By Dan Gilgoff, CNN.com Religion Editor
(CNN) — The deaths of the U.S. ambassador and three other Americans amid protests against a film that denigrates Islam has sparked global discussion and debate about whether there is a line between free speech and hate speech and, if so, where it lies.
“They don’t regard perceived insults to the Prophet Mohammed or the Quran as being protected by free speech, they regard it as a capital offense,” says Peter Bergen, CNN’s national security analyst, referring to protesters in Libya and Egypt, where the U.S. Embassy was attacked, who were angered by the film.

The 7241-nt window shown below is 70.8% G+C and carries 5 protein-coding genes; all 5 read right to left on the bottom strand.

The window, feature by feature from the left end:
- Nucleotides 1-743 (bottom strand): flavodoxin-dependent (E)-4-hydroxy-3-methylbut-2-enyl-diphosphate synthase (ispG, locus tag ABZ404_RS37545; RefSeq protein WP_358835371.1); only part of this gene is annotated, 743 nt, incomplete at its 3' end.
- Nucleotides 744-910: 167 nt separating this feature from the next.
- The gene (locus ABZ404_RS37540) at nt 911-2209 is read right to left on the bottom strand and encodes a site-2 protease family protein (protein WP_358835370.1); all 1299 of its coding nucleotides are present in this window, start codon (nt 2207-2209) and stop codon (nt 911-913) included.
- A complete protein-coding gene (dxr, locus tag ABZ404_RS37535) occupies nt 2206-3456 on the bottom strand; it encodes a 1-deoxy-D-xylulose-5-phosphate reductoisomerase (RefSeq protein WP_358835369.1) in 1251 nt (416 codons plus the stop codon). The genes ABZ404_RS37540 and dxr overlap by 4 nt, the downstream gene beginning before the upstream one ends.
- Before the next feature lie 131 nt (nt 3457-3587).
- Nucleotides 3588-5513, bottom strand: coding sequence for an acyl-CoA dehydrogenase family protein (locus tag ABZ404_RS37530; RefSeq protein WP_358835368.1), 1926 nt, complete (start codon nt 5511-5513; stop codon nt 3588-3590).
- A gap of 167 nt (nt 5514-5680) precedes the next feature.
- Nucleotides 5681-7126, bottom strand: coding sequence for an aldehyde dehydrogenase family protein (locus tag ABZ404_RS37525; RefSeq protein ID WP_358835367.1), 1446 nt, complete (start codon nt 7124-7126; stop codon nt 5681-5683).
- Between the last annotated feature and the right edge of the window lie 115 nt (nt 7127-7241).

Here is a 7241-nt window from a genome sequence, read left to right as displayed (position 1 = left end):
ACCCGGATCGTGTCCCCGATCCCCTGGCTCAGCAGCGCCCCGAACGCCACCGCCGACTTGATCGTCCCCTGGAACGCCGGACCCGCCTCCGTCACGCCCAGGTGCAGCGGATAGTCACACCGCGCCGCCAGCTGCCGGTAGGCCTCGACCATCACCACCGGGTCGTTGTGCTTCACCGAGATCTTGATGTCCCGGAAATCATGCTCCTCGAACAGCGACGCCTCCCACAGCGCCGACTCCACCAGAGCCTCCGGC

According to The Wall Street Journal, the movie was made by a real estate developer who wanted to portray Islam as a hateful religion. The attack on the U.S. personnel in Benghazi, Libya, was orchestrated by extremists who used the protests as a diversion, U.S. sources told CNN…
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